The COMORAL (SMDsolutions, Seoul, Korea) multi-channeled oral irrigation (MCOI) device provides thorough tooth surface cleaning with pressurized pulsatile water jets while simultaneously suctioning oral irrigated water to prevent pulmonary aspiration. In a controlled trial comparing 28-day use of the MCOI plus toothbrushing to toothbrushing alone, significant differences were observed in plaque index, gingival index, bleeding on probing (BOP), and pocket depth as a periodontitis biomarker [5]. Also, a study involving healthy volunteers who received dental scaling 2 weeks prior and used the MCOI for 3 consecutive days without toothbrushing showed significant improvements in plaque index, Sulcus Bleeding Index, and BOP, indicative of periodontal health. Additionally, there was a notable positive alteration in the oral microbiome [6]. Additionally, there was a noticeable reduction in malodor even after two weeks of using MCOI compared to the malodor levels observed before its use [7].

In this case report, we explored the usefulness of a MCOI device in a medically compromised patient with conditions such as dementia and stroke. To evaluate oral health status, we examined indicators like tongue coating and dryness before and 2 days after MCOI use. Additionally, we visually assessed serial turbidity and food residues in oral irrigated water collected by the device to gauge its effectiveness in oral cleaning.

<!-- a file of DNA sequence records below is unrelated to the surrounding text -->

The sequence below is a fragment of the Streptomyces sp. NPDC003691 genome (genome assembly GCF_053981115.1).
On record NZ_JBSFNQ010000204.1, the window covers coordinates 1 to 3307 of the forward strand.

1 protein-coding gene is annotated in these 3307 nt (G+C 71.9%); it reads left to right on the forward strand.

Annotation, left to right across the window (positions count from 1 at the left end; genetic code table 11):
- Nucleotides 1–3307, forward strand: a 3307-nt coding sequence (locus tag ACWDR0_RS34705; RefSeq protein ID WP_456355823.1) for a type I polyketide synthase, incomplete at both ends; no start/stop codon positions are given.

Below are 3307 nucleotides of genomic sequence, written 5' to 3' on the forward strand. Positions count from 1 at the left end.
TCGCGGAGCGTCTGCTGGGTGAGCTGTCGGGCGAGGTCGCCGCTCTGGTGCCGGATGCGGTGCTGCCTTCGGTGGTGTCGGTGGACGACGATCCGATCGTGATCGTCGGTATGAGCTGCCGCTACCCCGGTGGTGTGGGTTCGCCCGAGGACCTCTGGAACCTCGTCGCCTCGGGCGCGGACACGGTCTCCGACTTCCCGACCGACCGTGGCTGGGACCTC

Case Report

A socially isolated 74-year-old female, weighing 62 kg and measuring 162 cm, with long-standing dementia. She recently experienced a subdural hemorrhage in October 2021 and suffered a right femur neck fracture in January 2022 and underwent total hip replacement in May 2022. She visited a Rehabilitation Hospital on August 24, 2022 to enhance cognition and activities of daily living (ADL), where she has been followed up until now.

The patient exhibits moderately severe dementia having a Korean Mini-Mental State Examination (K-MMSE) score of 3-12 out of 30 and a Global Deterioration Scale (GDS) of 6-7 out of 7 (Table 1). Despite this, she remains alert. She experiences musculoskeletal pain throughout her body, likely due to quadriplegia as a sequela. Her blood test results are generally within the normal range, except for a hemoglobin level of 9.8 g/dl, indicating vitamin B12 deficiency anemia.

Table 1 . Basic information of the patient having dementia and stroke

1st Adm (2022.08.23)2nd Adm (2023.01.16)3rd Adm (2023.09.08)Present
Day 0
Height (cm)162162162162
Weight (kg)48546262
FMA-UE (right/left)56/3755/4063/4263/42
FMA-LE (right/left)0/018/1817/1717/17

aNot available.

K-MMSE: Korean Mini-Mental State Examination, GDS: Global Deterioration Scale, BBS: Berg Balance Scale, FMA-UE: Fugl-Meyer Assessment-Upper Extremity, FMA-LE: Fugl-Meyer Assessment-Lower Extremity, MBI: Modified Bathel Index.